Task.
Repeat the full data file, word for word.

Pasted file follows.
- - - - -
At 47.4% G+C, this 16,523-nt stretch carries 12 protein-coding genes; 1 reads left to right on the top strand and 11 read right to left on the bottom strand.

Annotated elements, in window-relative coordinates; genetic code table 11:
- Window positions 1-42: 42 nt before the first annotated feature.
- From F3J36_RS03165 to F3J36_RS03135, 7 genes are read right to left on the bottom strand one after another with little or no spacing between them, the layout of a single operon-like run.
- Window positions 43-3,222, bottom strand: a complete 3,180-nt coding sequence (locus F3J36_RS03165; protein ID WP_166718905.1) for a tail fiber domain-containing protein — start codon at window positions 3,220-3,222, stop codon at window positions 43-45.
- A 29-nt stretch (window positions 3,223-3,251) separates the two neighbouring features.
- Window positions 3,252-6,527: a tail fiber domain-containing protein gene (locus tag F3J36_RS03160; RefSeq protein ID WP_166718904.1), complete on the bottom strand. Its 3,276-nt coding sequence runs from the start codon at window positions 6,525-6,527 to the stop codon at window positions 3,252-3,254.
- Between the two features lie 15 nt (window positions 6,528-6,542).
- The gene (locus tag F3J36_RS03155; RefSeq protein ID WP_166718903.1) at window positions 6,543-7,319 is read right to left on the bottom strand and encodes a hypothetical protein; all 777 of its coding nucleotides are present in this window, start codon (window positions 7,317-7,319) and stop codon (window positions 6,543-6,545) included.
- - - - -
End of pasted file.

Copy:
At 47.4% G+C, this 16,523-nt stretch carries 12 protein-coding genes; 1 reads left to right on the top strand and 11 read right to left on the bottom strand.

Annotated elements, in window-relative coordinates; genetic code table 11:
- Window positions 1-42: 42 nt before the first annotated feature.
- From F3J36_RS03165 to F3J36_RS03135, 7 genes are read right to left on the bottom strand one after another with little or no spacing between them, the layout of a single operon-like run.
- Window positions 43-3,222, bottom strand: a complete 3,180-nt coding sequence (locus F3J36_RS03165; protein ID WP_166718905.1) for a tail fiber domain-containing protein — start codon at window positions 3,220-3,222, stop codon at window positions 43-45.
- A 29-nt stretch (window positions 3,223-3,251) separates the two neighbouring features.
- Window positions 3,252-6,527: a tail fiber domain-containing protein gene (locus tag F3J36_RS03160; RefSeq protein ID WP_166718904.1), complete on the bottom strand. Its 3,276-nt coding sequence runs from the start codon at window positions 6,525-6,527 to the stop codon at window positions 3,252-3,254.
- Between the two features lie 15 nt (window positions 6,528-6,542).
- The gene (locus tag F3J36_RS03155; RefSeq protein ID WP_166718903.1) at window positions 6,543-7,319 is read right to left on the bottom strand and encodes a hypothetical protein; all 777 of its coding nucleotides are present in this window, start codon (window positions 7,317-7,319) and stop codon (window positions 6,543-6,545) included.